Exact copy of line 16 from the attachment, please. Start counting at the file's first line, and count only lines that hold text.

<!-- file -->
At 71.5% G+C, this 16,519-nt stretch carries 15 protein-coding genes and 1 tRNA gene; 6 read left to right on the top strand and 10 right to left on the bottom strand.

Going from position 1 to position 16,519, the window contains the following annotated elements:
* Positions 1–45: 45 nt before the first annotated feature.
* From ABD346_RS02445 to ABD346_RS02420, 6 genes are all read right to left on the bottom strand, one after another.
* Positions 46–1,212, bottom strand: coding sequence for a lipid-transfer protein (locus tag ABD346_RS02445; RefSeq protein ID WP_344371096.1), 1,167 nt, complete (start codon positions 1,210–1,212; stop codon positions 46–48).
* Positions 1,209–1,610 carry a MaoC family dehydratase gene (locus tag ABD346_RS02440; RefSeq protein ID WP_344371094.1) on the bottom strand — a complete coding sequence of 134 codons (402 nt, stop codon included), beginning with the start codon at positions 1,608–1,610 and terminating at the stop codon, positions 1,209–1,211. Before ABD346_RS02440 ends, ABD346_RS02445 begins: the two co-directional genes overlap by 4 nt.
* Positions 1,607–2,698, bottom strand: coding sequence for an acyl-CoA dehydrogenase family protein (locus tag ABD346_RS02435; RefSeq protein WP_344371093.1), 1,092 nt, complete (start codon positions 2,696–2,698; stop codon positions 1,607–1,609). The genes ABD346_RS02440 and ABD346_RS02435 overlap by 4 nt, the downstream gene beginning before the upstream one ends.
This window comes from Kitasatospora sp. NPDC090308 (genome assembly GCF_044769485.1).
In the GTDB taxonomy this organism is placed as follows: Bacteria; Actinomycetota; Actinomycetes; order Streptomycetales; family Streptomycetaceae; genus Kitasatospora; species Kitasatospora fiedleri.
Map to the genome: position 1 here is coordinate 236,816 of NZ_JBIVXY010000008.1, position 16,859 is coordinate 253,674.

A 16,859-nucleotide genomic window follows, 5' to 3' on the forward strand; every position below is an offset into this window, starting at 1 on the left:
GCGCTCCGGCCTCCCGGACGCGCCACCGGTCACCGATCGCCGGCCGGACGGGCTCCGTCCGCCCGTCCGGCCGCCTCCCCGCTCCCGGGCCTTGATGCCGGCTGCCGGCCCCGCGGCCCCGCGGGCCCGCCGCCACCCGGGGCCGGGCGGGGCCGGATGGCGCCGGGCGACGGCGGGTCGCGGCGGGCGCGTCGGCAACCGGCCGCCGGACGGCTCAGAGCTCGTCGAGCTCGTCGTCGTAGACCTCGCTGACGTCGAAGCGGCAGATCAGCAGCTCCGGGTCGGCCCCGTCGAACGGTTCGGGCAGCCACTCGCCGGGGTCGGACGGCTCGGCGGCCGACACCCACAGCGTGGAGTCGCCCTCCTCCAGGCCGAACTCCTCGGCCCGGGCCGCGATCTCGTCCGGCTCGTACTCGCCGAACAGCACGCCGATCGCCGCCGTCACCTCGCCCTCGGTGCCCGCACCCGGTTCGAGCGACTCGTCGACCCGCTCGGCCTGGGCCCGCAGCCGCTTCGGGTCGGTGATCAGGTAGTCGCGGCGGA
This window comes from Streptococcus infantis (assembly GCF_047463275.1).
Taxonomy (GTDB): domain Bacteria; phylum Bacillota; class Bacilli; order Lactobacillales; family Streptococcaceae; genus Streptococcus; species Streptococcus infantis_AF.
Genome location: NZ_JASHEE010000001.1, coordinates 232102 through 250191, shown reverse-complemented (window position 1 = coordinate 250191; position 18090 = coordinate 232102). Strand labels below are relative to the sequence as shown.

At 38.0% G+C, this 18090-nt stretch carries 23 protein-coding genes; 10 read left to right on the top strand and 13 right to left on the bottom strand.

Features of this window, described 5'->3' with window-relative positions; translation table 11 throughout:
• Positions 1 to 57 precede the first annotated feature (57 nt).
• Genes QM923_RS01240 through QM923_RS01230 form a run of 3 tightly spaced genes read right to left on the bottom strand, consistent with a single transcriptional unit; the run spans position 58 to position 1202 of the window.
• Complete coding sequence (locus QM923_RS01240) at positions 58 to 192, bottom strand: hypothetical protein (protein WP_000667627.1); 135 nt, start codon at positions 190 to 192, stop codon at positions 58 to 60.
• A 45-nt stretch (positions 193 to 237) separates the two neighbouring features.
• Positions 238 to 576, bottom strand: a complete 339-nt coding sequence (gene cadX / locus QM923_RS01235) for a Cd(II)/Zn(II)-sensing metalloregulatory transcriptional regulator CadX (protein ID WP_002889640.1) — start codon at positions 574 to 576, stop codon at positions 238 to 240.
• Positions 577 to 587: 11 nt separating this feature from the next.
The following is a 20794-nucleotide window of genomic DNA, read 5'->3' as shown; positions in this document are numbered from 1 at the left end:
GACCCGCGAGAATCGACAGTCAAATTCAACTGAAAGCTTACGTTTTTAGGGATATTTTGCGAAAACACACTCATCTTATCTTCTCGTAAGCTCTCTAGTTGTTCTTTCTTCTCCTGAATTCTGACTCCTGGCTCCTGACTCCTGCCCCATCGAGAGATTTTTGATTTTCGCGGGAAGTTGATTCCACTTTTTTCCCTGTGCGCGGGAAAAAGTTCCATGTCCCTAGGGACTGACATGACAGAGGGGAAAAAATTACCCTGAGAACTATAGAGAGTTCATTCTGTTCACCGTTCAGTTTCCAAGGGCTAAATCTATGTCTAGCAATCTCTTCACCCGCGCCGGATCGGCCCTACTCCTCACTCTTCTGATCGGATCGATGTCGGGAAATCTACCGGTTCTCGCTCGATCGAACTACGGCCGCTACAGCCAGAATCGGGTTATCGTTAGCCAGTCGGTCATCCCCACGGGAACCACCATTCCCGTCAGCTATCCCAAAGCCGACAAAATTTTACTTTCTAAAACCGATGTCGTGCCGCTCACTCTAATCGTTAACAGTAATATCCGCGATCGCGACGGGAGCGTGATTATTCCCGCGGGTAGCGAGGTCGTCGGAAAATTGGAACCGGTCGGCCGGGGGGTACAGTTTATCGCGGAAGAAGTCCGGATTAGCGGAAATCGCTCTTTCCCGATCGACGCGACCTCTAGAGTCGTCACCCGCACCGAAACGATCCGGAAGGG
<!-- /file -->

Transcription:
At 38.0% G+C, this 18090-nt stretch carries 23 protein-coding genes; 10 read left to right on the top strand and 13 right to left on the bottom strand.